My Teaching Philosophy
"It is the mark of an educated mind to be able to entertain a thought without accepting it.” (Aristotle)
My belief and enthusiasm for teaching is grounded in my passion for business and incorporates the encouragement of students to develop mastery, competency, knowledge generation techniques, research and deliberative skills with a special focus on content mastery and critical thinking. Exposing problem solving strategies and concepts that are at the heart of both academics and business and are strengthened with an appetite, enthusiasm, excitement and anticipation that provides the greatest successful business solutions.
My goal as a teacher/mentor is to provide a balanced environment that stimulates student development, high standards of excellence and pride in their efforts and accomplishments. The role of the instructor and the university requires constant self-evaluation and improvement while teaching in dimensions of student-teacher interaction. An additional goal I have for myself is to teach at the highest measure, exceeding the students and administrations expectations by providing exceptional value during the educational process helping my students and university to be the best that they can be.
My goals for students are intended to be clearly articulate, specific and go beyond the knowledge level, including skills, attitudes, career goals, etc. I would like for students to understand that the present and future highly competitive global market, is the accumulation of historic strategies, concepts and economics that provide a magnifying glass into why these theories have evolved into academic study.
Additionally, my goal for students is to enhance their academic program and process to include research, discussion, deliberation and critical thinking as to how these concepts and theories can be applied in real world situations as these new business leaders enter the market place. All aspects of the curriculum and communications will be in an atmosphere that enhances candid discussion and challenges students to cogitate what they study and what it means to them.
Methods I use to achieve these goals include challenging students through the use of case studies, current events examples, work groups, lectures, tutoring, interactive presentations and personal experience that represents applications of business concepts and theories. In today’s global commercial environment, communication skills, critical thinking and confidence are essential for students to develop, through an exciting scholastic experience provided by energetic and stimulating teachers.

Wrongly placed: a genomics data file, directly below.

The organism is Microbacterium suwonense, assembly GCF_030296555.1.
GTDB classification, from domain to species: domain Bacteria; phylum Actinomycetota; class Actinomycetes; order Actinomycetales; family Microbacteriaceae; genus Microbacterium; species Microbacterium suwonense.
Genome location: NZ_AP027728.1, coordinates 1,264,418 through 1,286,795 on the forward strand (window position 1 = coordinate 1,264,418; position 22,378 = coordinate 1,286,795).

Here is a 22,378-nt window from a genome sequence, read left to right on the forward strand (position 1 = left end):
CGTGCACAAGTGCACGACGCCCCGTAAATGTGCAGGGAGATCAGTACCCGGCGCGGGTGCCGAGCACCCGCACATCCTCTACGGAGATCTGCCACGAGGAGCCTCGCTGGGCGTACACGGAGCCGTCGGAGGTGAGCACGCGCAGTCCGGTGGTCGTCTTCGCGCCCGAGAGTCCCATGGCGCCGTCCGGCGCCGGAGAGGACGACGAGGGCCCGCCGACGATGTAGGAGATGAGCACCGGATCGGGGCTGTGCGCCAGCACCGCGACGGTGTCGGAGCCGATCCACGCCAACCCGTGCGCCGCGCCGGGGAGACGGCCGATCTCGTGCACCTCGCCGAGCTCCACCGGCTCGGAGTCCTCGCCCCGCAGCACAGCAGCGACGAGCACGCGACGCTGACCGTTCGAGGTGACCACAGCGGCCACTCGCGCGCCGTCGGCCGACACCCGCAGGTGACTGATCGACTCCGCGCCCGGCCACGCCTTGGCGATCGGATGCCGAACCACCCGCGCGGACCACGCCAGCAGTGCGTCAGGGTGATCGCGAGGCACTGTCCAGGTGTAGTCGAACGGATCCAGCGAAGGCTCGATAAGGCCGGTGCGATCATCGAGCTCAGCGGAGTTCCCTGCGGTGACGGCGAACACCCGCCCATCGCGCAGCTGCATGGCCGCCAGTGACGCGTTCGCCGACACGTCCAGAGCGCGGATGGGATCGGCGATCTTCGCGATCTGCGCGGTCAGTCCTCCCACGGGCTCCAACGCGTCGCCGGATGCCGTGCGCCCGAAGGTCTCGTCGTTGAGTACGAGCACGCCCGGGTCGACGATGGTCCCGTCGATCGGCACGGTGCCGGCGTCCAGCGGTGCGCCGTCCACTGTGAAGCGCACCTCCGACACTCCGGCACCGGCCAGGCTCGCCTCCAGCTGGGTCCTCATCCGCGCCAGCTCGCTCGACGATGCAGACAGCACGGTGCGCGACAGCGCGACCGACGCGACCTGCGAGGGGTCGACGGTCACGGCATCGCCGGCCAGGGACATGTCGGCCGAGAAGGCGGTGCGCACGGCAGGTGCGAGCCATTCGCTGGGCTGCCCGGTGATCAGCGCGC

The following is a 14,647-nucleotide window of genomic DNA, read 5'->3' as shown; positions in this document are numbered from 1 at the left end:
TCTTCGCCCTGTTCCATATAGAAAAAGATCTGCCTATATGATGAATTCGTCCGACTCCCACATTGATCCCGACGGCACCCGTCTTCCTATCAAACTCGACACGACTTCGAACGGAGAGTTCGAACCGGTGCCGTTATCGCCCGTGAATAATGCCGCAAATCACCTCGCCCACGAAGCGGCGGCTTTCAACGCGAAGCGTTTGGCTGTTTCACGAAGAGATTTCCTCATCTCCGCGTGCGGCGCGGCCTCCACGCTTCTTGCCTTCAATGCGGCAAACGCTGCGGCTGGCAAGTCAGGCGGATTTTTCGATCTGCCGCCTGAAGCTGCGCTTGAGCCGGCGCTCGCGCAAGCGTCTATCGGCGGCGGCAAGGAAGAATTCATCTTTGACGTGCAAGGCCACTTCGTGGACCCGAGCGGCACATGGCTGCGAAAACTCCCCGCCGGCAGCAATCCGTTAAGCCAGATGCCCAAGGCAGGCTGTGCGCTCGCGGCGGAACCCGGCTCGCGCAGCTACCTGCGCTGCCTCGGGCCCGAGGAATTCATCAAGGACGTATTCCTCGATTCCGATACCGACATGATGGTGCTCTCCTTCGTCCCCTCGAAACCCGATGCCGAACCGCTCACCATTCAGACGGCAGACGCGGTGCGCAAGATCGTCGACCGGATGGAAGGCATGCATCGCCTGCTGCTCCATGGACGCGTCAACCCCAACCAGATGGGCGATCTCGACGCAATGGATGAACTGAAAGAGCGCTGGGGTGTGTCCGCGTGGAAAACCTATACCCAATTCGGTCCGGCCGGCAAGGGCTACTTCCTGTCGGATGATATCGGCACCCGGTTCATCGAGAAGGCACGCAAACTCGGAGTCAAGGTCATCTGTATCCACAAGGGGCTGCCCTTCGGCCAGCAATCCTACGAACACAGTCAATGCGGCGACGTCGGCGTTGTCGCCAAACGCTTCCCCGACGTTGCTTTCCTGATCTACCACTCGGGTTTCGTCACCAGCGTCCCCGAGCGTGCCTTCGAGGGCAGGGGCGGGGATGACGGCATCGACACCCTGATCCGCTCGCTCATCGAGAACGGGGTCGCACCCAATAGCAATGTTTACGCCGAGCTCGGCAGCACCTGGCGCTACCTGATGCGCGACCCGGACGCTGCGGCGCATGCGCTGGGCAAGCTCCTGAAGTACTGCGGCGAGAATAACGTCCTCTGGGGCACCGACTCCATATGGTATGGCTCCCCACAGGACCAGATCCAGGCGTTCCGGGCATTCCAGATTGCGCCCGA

An additional tool in teaching is student assessment. I believe in accurate, constructive, detailed, fair grading, and timely positive responsiveness which are paramount in student feedback, the developmental process and the overall educational experience. Students need to appreciate any differences between their expectations in feedback and actual feedback, to have confidence and grow, from the knowledge they seek and deserve. Assessment should be continuous and ongoing, not episodic. Plagiarism is not learning, in fact is damaging to the solid, ethical and productive advancement of knowledge and is assessed accordingly.
In summary, I am dedicated to providing a learning environment that is exciting, stimulating, energizing, rigorous, and challenging for students to obtain knowledge through participation. I encourage students to develop sound arguments for concepts and theories to foster their confidence and passion in their crusade for excellence.
“The mediocre teacher tells. The good teacher explains. The superior teacher demonstrates. The great teacher inspires.” (William Archer Ward)
My Research Philosophy
My research interest continues my Ph.D dissertation’s focus on the influence of cultural barriers to co-investment between Chinese and American commercial interests. These influences spark a range of reactions, from low end wars for market share, where consumers suffer, to top end loss of talent, where innovation is stifled. On either side the lack of mutuality results in a loss of any concept of shared value; cultural practices on both sides reinforce a gap in expectations regarding notions of equity, motivation, management, negotiations, and leadership.
Behavioral sciences are providing fresh and exciting insight into international management theory and practice. Classical approaches to policy, economics, finance, negotiations, and management are being reshaped by new thinking from behavioral science. In line with this research my area of application is on studying how Asian and American joint-ventures perform against key success factors.
My research plan over the next 2-5 years includes a focus on understanding how “Omni-channel” technologies and similar “flattening’s” in the age of globalization are influencing the structure (profitability), nature and style of deal formation. One hypothesis has been that the more “cloud” oriented (transparent) an enterprise or venture is, the less likely it is that traditional cultural biases will discount the value of any underlying deal to the interest of any particular party. The expansion of global brands provides litmus tests across Asia for studying how industries modernize and how perceptions of the underlying value of the industry change.
There is broad support for research in my areas of interest. Any numbers of grants from academic, philanthropic, governmental and other institutions are available for support of field initiatives I would plan to undertake with the involvement of students and peers. It is my aim to coordinate to the extent possible and desired, my work in the department with the work of colleagues. No doubt the combined talents of the core faculty may well represent a powerful source of ideas for collaborative research funding.
“Research is what I’m doing when I don’t know what I’m doing.” (Wernher von Braun)
Steven J. Clarke Ph.D.